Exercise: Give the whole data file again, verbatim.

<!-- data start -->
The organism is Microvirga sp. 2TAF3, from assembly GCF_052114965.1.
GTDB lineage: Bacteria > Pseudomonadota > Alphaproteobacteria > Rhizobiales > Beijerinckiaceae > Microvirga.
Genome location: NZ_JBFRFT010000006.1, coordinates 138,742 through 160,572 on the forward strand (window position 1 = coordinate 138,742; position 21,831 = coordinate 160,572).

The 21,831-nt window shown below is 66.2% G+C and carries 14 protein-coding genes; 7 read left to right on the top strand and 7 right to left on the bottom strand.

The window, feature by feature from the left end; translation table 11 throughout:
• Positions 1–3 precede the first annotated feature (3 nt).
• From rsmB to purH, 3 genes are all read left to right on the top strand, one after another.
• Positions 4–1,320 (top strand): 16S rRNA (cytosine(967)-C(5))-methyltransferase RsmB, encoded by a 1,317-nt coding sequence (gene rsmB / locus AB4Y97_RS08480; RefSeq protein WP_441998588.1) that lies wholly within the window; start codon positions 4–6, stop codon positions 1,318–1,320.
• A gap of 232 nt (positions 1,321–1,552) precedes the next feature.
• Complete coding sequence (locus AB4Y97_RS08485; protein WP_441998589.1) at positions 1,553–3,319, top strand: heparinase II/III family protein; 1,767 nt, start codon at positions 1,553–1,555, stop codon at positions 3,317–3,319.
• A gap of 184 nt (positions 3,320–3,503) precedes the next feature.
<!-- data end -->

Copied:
The organism is Microvirga sp. 2TAF3, from assembly GCF_052114965.1.
GTDB lineage: Bacteria > Pseudomonadota > Alphaproteobacteria > Rhizobiales > Beijerinckiaceae > Microvirga.
Genome location: NZ_JBFRFT010000006.1, coordinates 138,742 through 160,572 on the forward strand (window position 1 = coordinate 138,742; position 21,831 = coordinate 160,572).

The 21,831-nt window shown below is 66.2% G+C and carries 14 protein-coding genes; 7 read left to right on the top strand and 7 right to left on the bottom strand.

The window, feature by feature from the left end; translation table 11 throughout:
• Positions 1–3 precede the first annotated feature (3 nt).
• From rsmB to purH, 3 genes are all read left to right on the top strand, one after another.
• Positions 4–1,320 (top strand): 16S rRNA (cytosine(967)-C(5))-methyltransferase RsmB, encoded by a 1,317-nt coding sequence (gene rsmB / locus AB4Y97_RS08480; RefSeq protein WP_441998588.1) that lies wholly within the window; start codon positions 4–6, stop codon positions 1,318–1,320.
• A gap of 232 nt (positions 1,321–1,552) precedes the next feature.
• Complete coding sequence (locus AB4Y97_RS08485; protein WP_441998589.1) at positions 1,553–3,319, top strand: heparinase II/III family protein; 1,767 nt, start codon at positions 1,553–1,555, stop codon at positions 3,317–3,319.
• A gap of 184 nt (positions 3,320–3,503) precedes the next feature.